Functional analysis of hepatitis C virus E2 glycoproteins and virus-like particles reveals structural dissimilarities between different forms of E2
Owsianka A., Clayton RF., Loomis-Price LD., McKeating JA., Patel AH.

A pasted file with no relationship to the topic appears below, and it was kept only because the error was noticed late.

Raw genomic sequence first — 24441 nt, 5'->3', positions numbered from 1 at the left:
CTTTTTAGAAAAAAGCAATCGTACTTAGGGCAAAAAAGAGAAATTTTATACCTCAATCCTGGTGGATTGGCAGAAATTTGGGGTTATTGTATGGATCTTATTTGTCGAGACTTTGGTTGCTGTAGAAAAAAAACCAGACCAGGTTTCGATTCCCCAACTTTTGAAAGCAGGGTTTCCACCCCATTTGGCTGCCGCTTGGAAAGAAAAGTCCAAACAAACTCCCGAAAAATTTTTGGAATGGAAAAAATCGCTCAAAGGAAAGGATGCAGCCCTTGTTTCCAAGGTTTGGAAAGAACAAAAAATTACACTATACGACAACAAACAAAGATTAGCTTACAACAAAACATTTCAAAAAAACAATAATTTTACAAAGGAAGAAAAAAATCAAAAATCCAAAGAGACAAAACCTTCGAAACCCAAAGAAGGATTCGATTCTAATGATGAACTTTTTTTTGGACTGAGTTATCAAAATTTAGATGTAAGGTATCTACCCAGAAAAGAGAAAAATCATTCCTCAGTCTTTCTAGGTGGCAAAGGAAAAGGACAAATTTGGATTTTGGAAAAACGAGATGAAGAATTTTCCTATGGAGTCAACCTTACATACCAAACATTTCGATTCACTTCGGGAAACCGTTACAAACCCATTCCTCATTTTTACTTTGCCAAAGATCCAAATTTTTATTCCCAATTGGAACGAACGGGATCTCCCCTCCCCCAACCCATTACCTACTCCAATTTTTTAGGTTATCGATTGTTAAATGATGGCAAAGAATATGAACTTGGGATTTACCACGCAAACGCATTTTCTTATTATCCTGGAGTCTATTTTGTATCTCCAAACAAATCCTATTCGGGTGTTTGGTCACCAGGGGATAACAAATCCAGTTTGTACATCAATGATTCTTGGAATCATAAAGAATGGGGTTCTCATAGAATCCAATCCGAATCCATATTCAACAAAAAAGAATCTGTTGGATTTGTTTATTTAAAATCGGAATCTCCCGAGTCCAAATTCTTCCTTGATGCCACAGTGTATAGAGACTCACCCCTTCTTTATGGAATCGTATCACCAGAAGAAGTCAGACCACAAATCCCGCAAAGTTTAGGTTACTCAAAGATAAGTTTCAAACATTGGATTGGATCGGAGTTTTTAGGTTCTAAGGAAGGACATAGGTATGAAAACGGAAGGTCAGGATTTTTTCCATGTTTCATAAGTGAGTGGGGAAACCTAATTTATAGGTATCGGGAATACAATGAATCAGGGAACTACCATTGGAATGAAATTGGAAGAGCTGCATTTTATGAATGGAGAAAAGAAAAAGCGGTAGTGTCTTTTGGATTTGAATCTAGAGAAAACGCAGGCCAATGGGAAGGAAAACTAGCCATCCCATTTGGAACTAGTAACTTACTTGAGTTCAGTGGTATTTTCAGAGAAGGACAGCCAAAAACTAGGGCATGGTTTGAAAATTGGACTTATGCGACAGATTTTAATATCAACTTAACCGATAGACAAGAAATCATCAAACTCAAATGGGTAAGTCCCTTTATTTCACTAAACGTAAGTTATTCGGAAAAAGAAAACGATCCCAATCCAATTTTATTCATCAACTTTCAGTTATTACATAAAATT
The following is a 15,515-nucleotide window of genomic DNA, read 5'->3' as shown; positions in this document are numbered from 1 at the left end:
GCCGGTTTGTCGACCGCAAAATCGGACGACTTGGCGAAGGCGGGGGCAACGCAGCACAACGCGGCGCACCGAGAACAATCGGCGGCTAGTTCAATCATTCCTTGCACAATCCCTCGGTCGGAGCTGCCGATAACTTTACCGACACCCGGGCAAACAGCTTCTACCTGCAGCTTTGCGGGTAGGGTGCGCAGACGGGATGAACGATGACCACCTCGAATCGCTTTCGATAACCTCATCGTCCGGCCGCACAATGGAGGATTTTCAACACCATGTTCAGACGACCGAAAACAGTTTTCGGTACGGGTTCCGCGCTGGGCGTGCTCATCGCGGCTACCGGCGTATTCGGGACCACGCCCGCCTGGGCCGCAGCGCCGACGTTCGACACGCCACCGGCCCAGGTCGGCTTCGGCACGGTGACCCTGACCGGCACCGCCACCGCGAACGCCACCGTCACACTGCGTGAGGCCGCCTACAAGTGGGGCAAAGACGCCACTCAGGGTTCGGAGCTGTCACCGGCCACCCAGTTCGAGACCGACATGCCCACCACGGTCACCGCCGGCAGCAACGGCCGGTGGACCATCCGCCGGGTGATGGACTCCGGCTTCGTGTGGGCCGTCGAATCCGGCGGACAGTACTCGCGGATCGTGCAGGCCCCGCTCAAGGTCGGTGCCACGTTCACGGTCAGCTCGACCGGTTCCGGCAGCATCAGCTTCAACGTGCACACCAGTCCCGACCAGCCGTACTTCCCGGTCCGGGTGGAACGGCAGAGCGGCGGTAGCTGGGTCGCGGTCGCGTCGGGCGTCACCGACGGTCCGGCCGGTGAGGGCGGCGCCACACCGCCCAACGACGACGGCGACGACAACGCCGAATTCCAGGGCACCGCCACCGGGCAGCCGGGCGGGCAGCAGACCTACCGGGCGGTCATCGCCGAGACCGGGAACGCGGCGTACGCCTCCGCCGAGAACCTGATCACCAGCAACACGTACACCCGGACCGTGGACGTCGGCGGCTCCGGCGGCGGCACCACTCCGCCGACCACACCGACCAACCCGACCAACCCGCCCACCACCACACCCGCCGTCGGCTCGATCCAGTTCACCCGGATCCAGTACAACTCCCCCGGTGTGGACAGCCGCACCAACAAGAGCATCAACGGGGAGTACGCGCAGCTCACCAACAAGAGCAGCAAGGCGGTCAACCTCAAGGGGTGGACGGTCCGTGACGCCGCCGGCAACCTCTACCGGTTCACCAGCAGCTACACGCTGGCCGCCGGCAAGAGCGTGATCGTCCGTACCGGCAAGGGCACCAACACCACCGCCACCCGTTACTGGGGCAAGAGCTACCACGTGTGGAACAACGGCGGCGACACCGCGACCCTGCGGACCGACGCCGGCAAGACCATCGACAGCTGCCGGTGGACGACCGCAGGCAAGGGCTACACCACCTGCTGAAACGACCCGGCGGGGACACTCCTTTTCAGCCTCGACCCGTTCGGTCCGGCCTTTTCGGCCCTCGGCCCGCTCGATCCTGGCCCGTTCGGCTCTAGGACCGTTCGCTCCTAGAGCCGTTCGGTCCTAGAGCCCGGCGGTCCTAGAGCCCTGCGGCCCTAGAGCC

Structure–function analysis of the hepatitis C virus (HCV) envelope glycoproteins, E1 and E2, has been difficult due to the unavailability of HCV virions. Truncated soluble forms of E2 have been used as models to study virus interaction with the putative HCV receptor CD81, but they may not fully mimic E2 structures on the virion. Here, we compared the CD81-binding characteristics of truncated E2 (E2660) and full-length (FL) E1E2 complex expressed in mammalian cells, and of HCV virus-like particles (VLPs) generated in insect cells. All three glycoprotein forms interacted with human CD81 in an in vitro binding assay, allowing us to test a panel of well-characterized anti-E2 monoclonal antibodies (MAbs) for their ability to inhibit the glycoprotein–CD81 interaction. MAbs specific for E2 amino acid (aa) regions 396–407, 412–423 and 528–535 blocked binding to CD81 of all antigens tested. However, MAbs specific for regions 432–443, 436–443 and 436–447 inhibited the interaction of VLPs, but not of E2660 or the FL E1E2 complex with CD81, indicating the existence of structural differences amongst the E2 forms. These findings underscore the need to carefully select an appropriate ligand for structure–function analysis.